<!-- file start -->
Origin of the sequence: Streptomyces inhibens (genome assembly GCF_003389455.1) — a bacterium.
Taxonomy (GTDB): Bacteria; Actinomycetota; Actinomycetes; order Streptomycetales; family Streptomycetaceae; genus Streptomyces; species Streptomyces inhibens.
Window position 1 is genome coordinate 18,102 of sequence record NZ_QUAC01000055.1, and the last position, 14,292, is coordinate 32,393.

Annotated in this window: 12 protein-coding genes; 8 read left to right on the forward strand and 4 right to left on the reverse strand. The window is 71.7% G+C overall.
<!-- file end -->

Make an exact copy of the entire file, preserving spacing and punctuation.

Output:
Origin of the sequence: Streptomyces inhibens (genome assembly GCF_003389455.1) — a bacterium.
Taxonomy (GTDB): Bacteria; Actinomycetota; Actinomycetes; order Streptomycetales; family Streptomycetaceae; genus Streptomyces; species Streptomyces inhibens.
Window position 1 is genome coordinate 18,102 of sequence record NZ_QUAC01000055.1, and the last position, 14,292, is coordinate 32,393.

Annotated in this window: 12 protein-coding genes; 8 read left to right on the forward strand and 4 right to left on the reverse strand. The window is 71.7% G+C overall.